The Courier News from Blytheville, Arkansas on October 16, 1952 · Page 8
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The Courier News from Blytheville, Arkansas · Page 8

Blytheville, Arkansas
Issue Date:
Thursday, October 16, 1952
Page 8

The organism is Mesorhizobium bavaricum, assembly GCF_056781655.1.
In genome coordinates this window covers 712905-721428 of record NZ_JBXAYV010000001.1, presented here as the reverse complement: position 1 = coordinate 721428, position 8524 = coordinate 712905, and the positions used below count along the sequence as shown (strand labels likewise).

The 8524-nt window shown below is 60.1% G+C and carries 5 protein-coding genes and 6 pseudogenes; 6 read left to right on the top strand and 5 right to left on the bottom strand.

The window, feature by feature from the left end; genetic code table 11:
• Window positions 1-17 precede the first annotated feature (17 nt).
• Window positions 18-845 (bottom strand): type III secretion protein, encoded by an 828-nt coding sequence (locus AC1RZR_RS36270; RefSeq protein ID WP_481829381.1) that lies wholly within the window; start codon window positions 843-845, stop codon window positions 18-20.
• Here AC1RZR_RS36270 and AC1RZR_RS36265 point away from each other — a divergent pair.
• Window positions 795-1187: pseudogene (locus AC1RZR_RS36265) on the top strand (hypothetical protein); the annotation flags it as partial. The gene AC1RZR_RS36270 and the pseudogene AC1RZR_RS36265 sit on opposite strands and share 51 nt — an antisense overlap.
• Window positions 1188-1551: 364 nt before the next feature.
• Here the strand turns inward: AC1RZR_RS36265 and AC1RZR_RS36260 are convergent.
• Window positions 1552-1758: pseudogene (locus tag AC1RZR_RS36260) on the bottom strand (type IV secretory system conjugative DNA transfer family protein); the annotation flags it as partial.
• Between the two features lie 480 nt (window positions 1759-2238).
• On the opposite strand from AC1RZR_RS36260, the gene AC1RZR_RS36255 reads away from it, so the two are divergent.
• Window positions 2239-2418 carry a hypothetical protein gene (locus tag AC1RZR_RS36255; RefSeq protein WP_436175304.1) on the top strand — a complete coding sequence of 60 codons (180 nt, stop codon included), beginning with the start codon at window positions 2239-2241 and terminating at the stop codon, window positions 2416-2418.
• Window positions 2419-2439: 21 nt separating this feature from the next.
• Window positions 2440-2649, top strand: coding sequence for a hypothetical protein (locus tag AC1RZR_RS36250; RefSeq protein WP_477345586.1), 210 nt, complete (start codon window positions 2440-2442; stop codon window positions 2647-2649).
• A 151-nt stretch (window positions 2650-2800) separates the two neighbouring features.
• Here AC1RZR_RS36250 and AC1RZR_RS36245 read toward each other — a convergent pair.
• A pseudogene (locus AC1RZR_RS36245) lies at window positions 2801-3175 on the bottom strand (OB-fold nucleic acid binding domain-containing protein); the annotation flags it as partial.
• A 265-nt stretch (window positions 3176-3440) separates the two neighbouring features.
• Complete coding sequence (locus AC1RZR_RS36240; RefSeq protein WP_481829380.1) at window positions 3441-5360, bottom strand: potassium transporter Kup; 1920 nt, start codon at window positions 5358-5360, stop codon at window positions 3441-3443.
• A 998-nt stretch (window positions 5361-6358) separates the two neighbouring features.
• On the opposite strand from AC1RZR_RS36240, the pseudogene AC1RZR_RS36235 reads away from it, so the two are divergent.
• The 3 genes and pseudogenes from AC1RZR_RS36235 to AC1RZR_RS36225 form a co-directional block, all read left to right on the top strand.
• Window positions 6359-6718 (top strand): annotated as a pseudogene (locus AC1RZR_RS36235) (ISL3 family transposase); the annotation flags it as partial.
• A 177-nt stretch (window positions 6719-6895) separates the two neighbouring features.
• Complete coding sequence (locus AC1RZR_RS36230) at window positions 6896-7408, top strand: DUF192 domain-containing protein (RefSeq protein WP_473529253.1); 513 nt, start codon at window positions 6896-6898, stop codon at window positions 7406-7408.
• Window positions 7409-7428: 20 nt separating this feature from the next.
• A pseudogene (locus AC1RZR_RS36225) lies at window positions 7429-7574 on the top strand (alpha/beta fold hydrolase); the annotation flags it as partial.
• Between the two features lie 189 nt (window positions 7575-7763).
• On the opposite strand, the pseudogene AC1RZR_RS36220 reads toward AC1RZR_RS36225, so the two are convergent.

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VAflBKIOflT BLYTHEVILL1 COURIER NEWS TOT COURIER NEW8 Oa H.'w; 'RAINES,'.Publisher HARRY A. HAINES, AultUnt Publisher A. A. PREDRICK8ON, Editor PAUL D. HUMAN, Advertising Manager Sole National Advertising Representatives: Wallace Wltmer Co., New York, Chicago, Detroit, - Atlanta, Memphis. • Entered as second class matter at tha post- office at Blythevtlte, Arkansas, under act of Con- gna, October 0. 1017. Member of The Associated Presi SUBSCRIPTION RATES: By carrier In the cltv of Blythevlllc or any •uburban town ivhere carrier service is maintained, 25c per week. By mall, within a radius of 50 mlle«, »5.00 per year, $250 lor six months. $1,25 for three months; by mail outsfdo 50 mile zone, $12.50 per year ~ payable In advance. Meditations Now the things which I write unto you, be- ton Godj I He not. — GaUtians 1:20, * * * And that the Scriptures, though not every where Free from corruption, or entire, or clear, Are uncorrupt, sufficient, clear, entire In all things which our needful fnlth require, —Drydcn. Barbs i Hunters should remember that famous last Une: "I'll Just lean this gun on the fence while I crawl over." * * * It's just u well that the time for putting away yard chairs and porch furniture comes ut the same time ,aa Hallowe'en. * * * Forgetful people should lie a piece of string around « finger right now to remind them to vote — with no strings attached. * *' * Twn clerks in an Indiana »rug store fainted atanultaneolsljr. Somebody probably walked In and ask for some drugs. * * * Weak ends will be disastrous tor a lot of the football teams. Many Reasons Why You Should Hear Marine Band There are a number of reasons — aM of them good — why you should make plans tiow-to attend the Nov. 5 concert of the United States Marine Band at American Legion Memorial Auditorium. '•; In the first place, it Is hoped that the Marine Band will make regular np- pearances here. It. serves RS an inspira- .; tion to younger musicians and pVovides the finest musical entertainment for both youngsters and adults. Secondly, proceeds.from the concert will go to the Blytheville High School , band . . . and the BITS band needs funds just about as badly as at any time in its 15-year history. Patched-up uniform.-! and instrtt ments are evidence of the shoddy condition of much of the b a n d' s equipment. Although it isn't apparent from the seats of Haley Field stadium, many uniforms are just a she!! of their former selves. The majority of them was purchased about four years ago. And you'll be doing yourself a tremendous favor by hearing the famous Marine Band. Two years ago. This group was received with more enthusiasm than any musical attraction ever to appear irt the city. And until you hear the scarlet and blue Marine Band play "Stars and Stripes. Forever," you haven't heard a really stirring piece of band music. Test of 'Independent' Voter Is Hfs Performance at Polls The public opinion poilsfers and many political analysts have done much to foster the idea of the increasingly potent independent vote ns a factor in America elections. But there are reasons to doubt the full validity of this theory. There can be no question that more and more people are telling poll takers that they have no hard and fast political loyalties, that they "vote for the man," that they try to decide each election on its merits. But the test is not the individual statement: "I am an independent." The test is what the'Voter does in the polling booth. If he -has voted Democratic for four or five straight presidential elections, it is fair to label him a Democrat, despite his reluctance to accept the label. Nor is it necessarily proof of his "independence" that a voters has consistently split his ticket, voting one way on president, another on senator, and so BLRJ1BVILLI ("AOTCT COURIER MCWfl w« an* rwcnfa* tfot in this critical age the governing choice U the one we make for president. The t White HoU*e provide* the nation'i true leadership, be it weak or itronff- and it sets the tone for the whole conduct of govrnment. Men looking to their futures put their big chips on the main race. By that measure, most so-called independent voters fall either into the Democratic or Republican category with pretty fair consistency. Pollsters have found that by and large they actually tend to vote Democratic by a margin of at leas£ three to two. Any sensible analysis of the nation's voting complexion must therefore assign these voters to the respective parties • on the basis of their acknowledged voting behavior, Their loyalties may be loose and vague, but their performance in the polling booth is reasonably clear. This does not mean, however, that there is no significance in a voter's effort to classify himself as an independent. A relatively small group genuinely deserves that tag; they shift around constantly and conform to no pattern. The remainder properly should be distinguished from the deep-dyed party faithfuls. For even though they may show marked leanings one way or the other, they are potential converts for the.op- position. Their attachments are not firm. They are not publicly willing to admit their affiliation. In many, many cases they are honestly doubtful, and give serious thought almost up to voting time to switching over. Whichever way they go, they have misgivings. From this broad group are drawn the elements which determine our elections today. Its increasing size reflects the mounting confusion and doubt which plague Americans as they face their crucial voting task in a puzzling world. The party which can most successfully end that doubt and resolve that confusion will at some future time win the more lasting allegiance of a large share of these "independent." voters. Views of Others The Unprofitable Jets Nfost Americana registered disillusionment when the British put the first commercial J«t air lines In operation recently. The attitude In this country was that our air Industry had been sitting on Its laurels while England zipped ahead, abandoning the conventional propeller in preference to the speed and .firrifort of near-sonic travel. - — Most of the reasons advanced by American aviation executives seemed lame excuses. The lamest was the one that went this way: During the war, we turned over Jet experimentation to t h e British while we assumed the lion's share of conventional aircraft engine construction. Theretore, Britain was pushed ahead by our generosity. The inference seems to be that the British unfairly exploited their advantage. By such evasions as this, the U. S. aviation Industry has apparently been' reluctant, to admit that the real consideration is money. The plain truth seems to be that no one has come up with a way to produce, operate and maintain commercial Jet airlines that will earn money. Unlike England's government-owned monopoly airlines, U. S. airlines are spurred by the profit motive. The British seem willing to subordinate profit to the publicity that being first will bring to English products. To a nation desperately dependent on world trade, such publicity is sound business practice. For American business, It might be con- akierrid foolhardy. ^Montgomery (Ala.) Advertiser. SO THEY SAY Today the Communists are getting > tremendous advantage out of the continued fighting In Korea. _ John Foster Dulles, GOO? foreign policy adviser. * * « The trade union movement belongs to no one but the workers of America, it is their movement, run by them nnd motivated by Ihe dictates of their hopes and fears. — AFT, President William Green. + » + Ther? l.< no room for differences of opinion In both parties. It Is not necessary to share the views o! the candidates on every subject. — Sen. Joseph McCarthy,(R., wis.). « * * We are In the midst of our four-year spasm of electing a president now and you will hear t lot of hooey during that campaign. _ President Harry s. Truman. * * t I am not going to support anything th»t smacks to me of iin-Americanism or is un-American In character, and that includes any kind of thing that looks to me like unjust damaging of character. - GOP presidential candidate Dwlght Eisenhower. * * » It (TV) must be the biggest business In the world because It ts the only business with billions of dollars invested in It which give, iu product »w»y. — Producer John Goldta. HOLLYWOOD -(NEA)- Exclusively Yours: The gorgeous fly In the ointment that Rita Hayworth and Aly Khan are wading through Is Zena D'H»rcourt, the beauty whom Aly flew back to »fter his visit to RiU in Hollywood. A day before Rita i.rrlved in Paris, Aly was celebrating «t a nltery with Tony Curtis has wlfey Janet Leigh as his leading lady in "Hou- dlni ana remarks: "What a kick I have the only leading lady in Hollywood who cleans up my dress- tng room every morning." Spike Jones said it at Marion Davies big party for the Johnnie Rays: 'This Is bigger than most of the towns we've played in the Midwest." It may or may not b« because Marilyn Monroe is zooming as Fox's musical comedy queen but June Haver is registering disinterest about her movie career Boris Knrloff—yes, our Boris- will sing and dance In - a London musical, "The Thing and I." I can Just hear him yodeling. "Frankenstein and Johnny Were Lovers." Peter Edson's Washington Co/urn Truman Upsets Generals Attack By Putting Him on the Defensive Peler £d*on WASHINGTON —(NEA)— \Vhat- :ver the effects of President Truman's whistle-stop tour on the voters, political observers concede that his slambang attack on the Republicans did serve to put General Eisenhower on the defensive. Much of Ihe GOP candidate's efforts on his follow-up swing over ~~ the territory the President covered was devoted to answering Mr. Truman's attack. This was R reversal of earlier campaign strategy in which the R e p u b 1 i cans were doing all t h e attacking and !he Democrats nil the defending. It is an old political tradition that voters tend to take more Interest in politics when they have something to protest against and vote against than when they have a record to defend 'and promote. This is supposed to give the "outs" an advantage over the "Ins." President Truman reversed this traditional trend in IflJS by attacking the record of the RepublicaYi 801h Congress. That put the GOP on the defensive. To many political experts this was tne decisive f»e- <or in the Dewey upset. In the first couple of months of the. 1952 campaign—before President Truman took to the road— Ihe tactical advantage was all with the Republicans. They could attack the entire Truman record m'th their charges of corruption and communism In Washington and confusion on foreign policy. Those arc still major issues in the campaign. Bui to whatever degree Mr. Truman's counter-attack against the Republicans has been able to equalize the offensive, the cost of the President's transcontinental tour will have paid off for the Democrats. Official visitors at North Atlantic Treaty Organization'supreme headquarters In Paris have brought hack reports—attributed to General Eisenhower's former military slaff members—on what Ike told them before he came home to run for the presidency. The effect of the reports is that the general told his old associates not to bo alarmed by some of the things he might have to do or say during the campaign. In the battle before the Chicago convention, it was stated that the general's intention was to do whatever was necessary to get the nomination. And after he got the nomination, it would be his intention to do whatever was necessary to Bet elected. In this campaign he might have to do and say certain things which might appear to he In conflict with his earlier and known views. Once he got In the White House, however, it was stated that General Eisenhower could be counted on to fight for nil the principles he has long stood for. Latest tag line hung on Democratic Presidential Candidate Ad- lal Stevenson is, "The good humor man." As to the criticisms of Governor Stevenson for sometimes talking over the heads of his audiences— "talking to them as though they were Intelligent people," as he calls it—Democratic National Committee Chairman Stephen A. Mitchell says: "The only complaints we have received on this style of campaign- Ing come from intelligent people who th'ink they know how less-educated people think." The Nixon and Stevenson political funds continue to bother a good many voters, but many congressmen of both parties are inclined to defend tht.n. One congressman long in Washington—,who does not wish to be identified because of the kickback he would get from home—explains the problem this way: "Nobody realizes what demands are. made on us. We get criticized for' being Tree loaders' at Washington parties, and many congressmen do attend many of these functions, especially when a constituent is involved. "But the other side of this picture lr,n't so well known. Many people from home states come to Washington every year and a lot of them expect to be entertained and fed—a lunch or even n dinner. V--n we can get by with a plate of lining bean soup In one of th3 Capitol restaurants, it isn't so bad. But a steak dinner for four costs a minimum of $20 and our pay is $41 a day. "Also, .when we get somebody from home a job in the government, we're more or less expected to look out for them forever after. They txpect us to lend them money and help take care of their sick relatives. And we're on the sucker list for every charity in Washington as well as back home. "That's where the money goes." the Dot tor Says — By F.DW1N* P. JORDAN, M. D. Written for NEA Service It Is wise to Issue a warning about appendicitis every once in a while. This Is a tricky and fairly common condition, and is probably still responsible for several thousand deaths every year, most of which could be prevented. For this reason It Is safer not to lake chances about any symptoms which might possibly mean appendicitis than it is to gamble that they mean something else. The appendix usually lies in the lower right part of the abdomen. But It c:m be on the left side or It can be twisted so that It lies toward the back. Tile symptoms often reflect its position. , Acute appendicitis does not always cause severe pain. 7n older people particularly the pain may be slight and may not be located where it is expected to be. In fact, the pain Is likely to be pretty much over the entire abdomen, at least at first. • Vomiting with appendicitis 1s common, but diarrhea Is rare. Fever is the rule, though this Is often not very high. Appendicitis ia almost always accompanied by an Increase in the number of white cells In the blood. Cathartics or laxatives art dangerous. If there is Ihe slightest question of appendicitis, the best thing to do while waiting for a diagnosis Is to eat and drink nothing at all. Laxatives Dangerous Laxatives (and to B lesser ex- lent food and drink) produce wavelike movements In the intestines which greatly increase the chances of rupturing the appendix and spilling the Inflamed and germ- l»dcn content* Into the abdominal Most of the deaths from appendicitis could be avoided if more people realized the risks of using laxaUves or of waiting too long before removing the appendix. In addition to surgery, the use of antibiotics has helped greatly. • JACOBY ON BRIDGE Ry OSWALD JACOBY Wrltltn for NEA Service Good Defense Stops Steal of Extra Trick The hand shown today wouldn't be particularly Interesting In » rubber bridge game. South would make his game contract fairly easily, and It wouldn't matter very much whether or not he managed to make «n «tr» trick. When this hand was played in the Masters' Pair Championship in the recent national tournament, however, the struggle lor the extra (rick was just as important »s the struggle to make the contract Itself. Ed Burns, of Minneapolis, who played the South hand, made » valianl attempt to steal an eleventh trick, and it took a very brilliant defense to stop him. West opened the singleton club, dummy covered with the seven, and East properly pluyed the eight. Burns won with the jack of clubs, cashed the ace of spades, and craftily led the nine of spades at the Ihlrd trick, but Myron Field, of New York, was not lo be horn- sn-cggled into playing a low spade hearts. Declarer had to win with the we of hearts since it would be fatal to let East gain the lead. (East would hove been glad to return a club for his partner to ruff.) East liked the heart return well enough, however, to drop.the king NORTH (D) IS WEST * A.J873 * 10752 EAST ¥ 10842 • K9652 + 8 Nort* Pass 1 » 4* ¥KQJ7 4>Q104 + Q983 SOUTH A AQJ 1095 ¥963 •» JVone + AKJ4 Neither side vul. BMt Soou> Wnrt Pass 1 * p^ Pass 3 A Pass Pass Pass Pass Opening lead—* s of hearts on the trick. Declarer next discarded a heart on dummy's ace of diamonds «nd ruffed a diamond to Ret the lead in his own hand. He then proceeded to lead out his trumps one by -Tie. East, who happened to bv my frl«nd and colleague Fred Sheln- <vold. saw that ho was going to be able to save only four cards when declarer was finished with all his trumps. Three of these cards had to be clubs, since otherwise declarer's low club would win a trick. The fourth card could not be a high heart, since he, would he thrown in with a heart and compelled to lead away from his queen of clubs. Tn order to prevent declarer •""-e»"-'* "i*« A iu« fcpHue. in oraer 10 prevent declarci He promptly put up the king of from milting an extra trick there- spade* ind returned the deuc* oi I fore, Shelnwold had to throw »wa>- THOTWDAY, OCT. M, Erskine Johnson IN HOLLYWOOD Insiders are saying that Rosemary Clooney has found another love and that she will never wed Jose Ferrer. But the name of the new flame can't be printed at thf next spring, but another actor will play Joe In the dramatic portions Grand OJd life Story "The Life of Connie Mack," the grand old man of baseball It being discussed at MG. 'Robert Gufsgell, a Chicago attorney, Is representing Mack. . .Anne Francis Is tearful over the printed reports that she's being dropped by Fox. Studio says it's not true. "The System" is being prepared s a Erodericfc Crawford starrer at Warners—a reward for his trouping in "Stop, You're Killing v '° " .Jimmy Stewart, who peri- Me." odtcally has to fight the falling- hair battle. Is showing a new growth of scalp grass. A movie fan, reports Alan Wilson, visited a psychiatrist and said. "Doc, I'm worried. I have the entire celling and all the walls of my bedroom covered with Marilyn Monroe calendars." "That doesn't prove there's anj- thing wrong with you," said the doc. "But there must be," Insisted the patient. "I sleep on my stomach." Susan Peters, regaining h e r strength on her brother's California ranch, is taking to the road shortly in "The Barretts of Wlin- ple:street.". . .A wag around town is telling It that he's going into the manufacturing business lor the day when Marilyn Monroe and Jane Russell will appear in three- dimensional films. He's going to turn out seat straps for theater chairs. . .Agent Manifee I. Johnstone's actor clients are worried about her. Three broken ribs and a punctured lung as result of a home accident. Brotherly Bream DANA ANDREWS and his kid brother—blond six-foot, four-i n c h Stephen Forrest—are dreaming of a co-starring film. "The Man Prom Texas." They'd play brothers. . . Television's sexy siren."Rita Gam, recently signed by MG after she the Jack and queen of hearts, savr ing his low heart. Now Burns could take only his 10 tricks for an average score. There was no way to avoid the loss of a trump, a heart, and a club. clicked In "The Thief," »nd her hubby, a New York video director, are in a hassle. She's twice postponed leaving him for Hollywood. It's one of those career-or-marrUg* things. Overheard: "She's as dumb u Marie Wilson pretends to be." .HJardls Nlven, David Niven'i dreamy-looking Mrs., is getting movie offers. . .Economy note: Lads over 21 and lasses over 1» are being used to play 18-year-old roles. It saves the studios from paying salaries to schoolteachers, for minors. Latest on the 18-monlh Income tux exemption: Business managers and legal eagles are insisting that Hollywood stars now in Europe to escape paying Uncle Sam put big hunks of tax money Into escrow. In case there is a government ruling within a few months against actcrs qualifying for tax exemption by working abroad. While the spotlight's on Jacques Berfirerac, the Frenchman who has Ginger Rogers in a spin. Ginger's former hubby. Jack Briggs. Is working as a salesman in the liquor department of a Hollywood Blvd. super market. Michael Wilding has shed pounds and pounds since his marriage to Liz Taylor. 75 Years Ago In aiythevill, Carl Hubhell stopped the New York Yankees, 7-3. to give the Giants their first World Series win out of four games. Northeast Arkansas District con. ventlon of the Business and Pro. fesslonaV Women's club was held here with Senator Hattie W. Caraway as principal speaker. E. B. Thomas arrived here tn spend the weekend. He is working In Shreveport, La. IT HAS now been, two or three years since an Omega school teacher got married. Times have gotten to the place whore a man just can't !!ve off of what his wife's salary would be and stav in the sume social bracket.—Omega (Ga.) News. OVERHEARD two cattlemen discussing the dry weather and short grass recently, one said to the other: "If it don't rain prctt-v quick, I am goir<? to have' 1 to rob a ban!:," "Hell, if It donf rain pretty soon I've already robbed one." came the reply.—Amarillo (Tex.) News-Globe. AFTER aM iliese years, the stump sprouts in Dixie.—St. t.ouis Globe- Democrat. There's a,family down the road that appears to be held together by just a savory beef slew. Every time the old man starts to leave home, his wif« hurries the stew pot onto th» stove and the smell lures him back. <K KM Denizens of the Deep Answer to Previous P'..zzl« HORIZONTAL 1 Largest sea mammal 6 Keen 11 Bridal path 12 Mistake 13 Standards of perfection «5 Within 16 Meadow 17 Short jackets 13 Roman bronze 20 Female ruff 21 Aleutian Island 25 Flowers 30 Deep-sea fisring craft moor at a •— 31 Fox 33 Cry of Bacchanals 34 Ages 35 Before 36 Granular snow 37 Stay 39 Very (Fr.) 40 Wealthy man 4* Bustle 47 Gastropod mollusk 43 Boundary (comb, form.) 51 Weasel-like animal 53 Conductor 55 Change 56 Eat asvay 57 Set anew 58 Challenges VERTICAL 1 Mournful cry 2 Many fish • in the ocean depths 3 Bewildered 4 Lady Literate in Arts Cab.) 5 Lamprey- catcher 6 Touch, sight, hearing 7 Hours (ab.) 8 Opera tic solo 9 Was borne JO President (ab.) 27 Always 14 Female saint 28 Wander (ab.) 15 Trespass 18 Whirlwind 21 Mimicker 22 Weary 23 Group of plsysrs '24 Bear 29 Observes 31 Occupant 32 Correlative of either 38 Inset 41 Bachelor of Arts (ab.) 42 Lubricant f-^ ucrtl ' ^£ L.UUI lUdlll 26 Canvas shelter 43 Lose blood 44 Distant 45 Remove 46 Worthless table scraps 48 Smell 49 Interpret 50 Angers 52 Scottish shcepfold 54 Brazilian macaw m <B f) »